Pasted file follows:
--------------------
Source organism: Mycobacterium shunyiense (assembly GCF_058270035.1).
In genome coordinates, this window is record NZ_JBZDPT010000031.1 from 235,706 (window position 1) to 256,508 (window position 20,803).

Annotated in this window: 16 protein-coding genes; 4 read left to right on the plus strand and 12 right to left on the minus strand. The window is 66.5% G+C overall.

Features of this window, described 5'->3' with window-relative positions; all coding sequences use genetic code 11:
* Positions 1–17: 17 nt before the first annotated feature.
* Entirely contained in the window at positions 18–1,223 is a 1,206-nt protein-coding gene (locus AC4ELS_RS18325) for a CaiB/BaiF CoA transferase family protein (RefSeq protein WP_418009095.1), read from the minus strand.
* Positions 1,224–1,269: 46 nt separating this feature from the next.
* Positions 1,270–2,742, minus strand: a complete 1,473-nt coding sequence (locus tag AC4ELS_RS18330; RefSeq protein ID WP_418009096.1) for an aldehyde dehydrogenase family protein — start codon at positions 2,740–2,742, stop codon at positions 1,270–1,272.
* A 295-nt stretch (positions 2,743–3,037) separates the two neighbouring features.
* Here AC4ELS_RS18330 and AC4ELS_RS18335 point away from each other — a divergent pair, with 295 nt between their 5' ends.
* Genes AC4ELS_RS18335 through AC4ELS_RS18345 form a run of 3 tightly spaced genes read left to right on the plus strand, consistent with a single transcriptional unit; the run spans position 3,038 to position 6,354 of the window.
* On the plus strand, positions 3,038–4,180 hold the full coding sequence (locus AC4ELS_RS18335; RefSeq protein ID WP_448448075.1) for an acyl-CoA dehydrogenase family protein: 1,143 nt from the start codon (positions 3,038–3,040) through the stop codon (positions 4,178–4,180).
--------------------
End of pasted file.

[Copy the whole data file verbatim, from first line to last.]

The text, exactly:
Source organism: Mycobacterium shunyiense (assembly GCF_058270035.1).
In genome coordinates, this window is record NZ_JBZDPT010000031.1 from 235,706 (window position 1) to 256,508 (window position 20,803).

Annotated in this window: 16 protein-coding genes; 4 read left to right on the plus strand and 12 right to left on the minus strand. The window is 66.5% G+C overall.

Features of this window, described 5'->3' with window-relative positions; all coding sequences use genetic code 11:
* Positions 1–17: 17 nt before the first annotated feature.
* Entirely contained in the window at positions 18–1,223 is a 1,206-nt protein-coding gene (locus AC4ELS_RS18325) for a CaiB/BaiF CoA transferase family protein (RefSeq protein WP_418009095.1), read from the minus strand.
* Positions 1,224–1,269: 46 nt separating this feature from the next.
* Positions 1,270–2,742, minus strand: a complete 1,473-nt coding sequence (locus tag AC4ELS_RS18330; RefSeq protein ID WP_418009096.1) for an aldehyde dehydrogenase family protein — start codon at positions 2,740–2,742, stop codon at positions 1,270–1,272.
* A 295-nt stretch (positions 2,743–3,037) separates the two neighbouring features.
* Here AC4ELS_RS18330 and AC4ELS_RS18335 point away from each other — a divergent pair, with 295 nt between their 5' ends.
* Genes AC4ELS_RS18335 through AC4ELS_RS18345 form a run of 3 tightly spaced genes read left to right on the plus strand, consistent with a single transcriptional unit; the run spans position 3,038 to position 6,354 of the window.
* On the plus strand, positions 3,038–4,180 hold the full coding sequence (locus AC4ELS_RS18335; RefSeq protein ID WP_448448075.1) for an acyl-CoA dehydrogenase family protein: 1,143 nt from the start codon (positions 3,038–3,040) through the stop codon (positions 4,178–4,180).